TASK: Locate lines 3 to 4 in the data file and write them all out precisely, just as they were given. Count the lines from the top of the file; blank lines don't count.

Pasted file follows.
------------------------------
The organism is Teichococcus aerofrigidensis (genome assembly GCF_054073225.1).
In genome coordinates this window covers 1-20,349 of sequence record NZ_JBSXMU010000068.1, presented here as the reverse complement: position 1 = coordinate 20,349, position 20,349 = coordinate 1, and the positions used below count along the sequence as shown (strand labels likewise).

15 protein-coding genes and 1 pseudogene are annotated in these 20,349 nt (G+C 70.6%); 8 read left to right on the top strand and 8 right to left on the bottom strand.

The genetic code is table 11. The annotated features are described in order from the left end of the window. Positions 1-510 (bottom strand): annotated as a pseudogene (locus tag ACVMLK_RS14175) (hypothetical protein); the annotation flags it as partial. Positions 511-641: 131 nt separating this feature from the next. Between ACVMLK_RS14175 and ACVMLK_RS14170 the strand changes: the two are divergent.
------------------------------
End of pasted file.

15 protein-coding genes and 1 pseudogene are annotated in these 20,349 nt (G+C 70.6%); 8 read left to right on the top strand and 8 right to left on the bottom strand.

The genetic code is table 11. The annotated features are described in order from the left end of the window. Positions 1-510 (bottom strand): annotated as a pseudogene (locus tag ACVMLK_RS14175) (hypothetical protein); the annotation flags it as partial. Positions 511-641: 131 nt separating this feature from the next. Between ACVMLK_RS14175 and ACVMLK_RS14170 the strand changes: the two are divergent.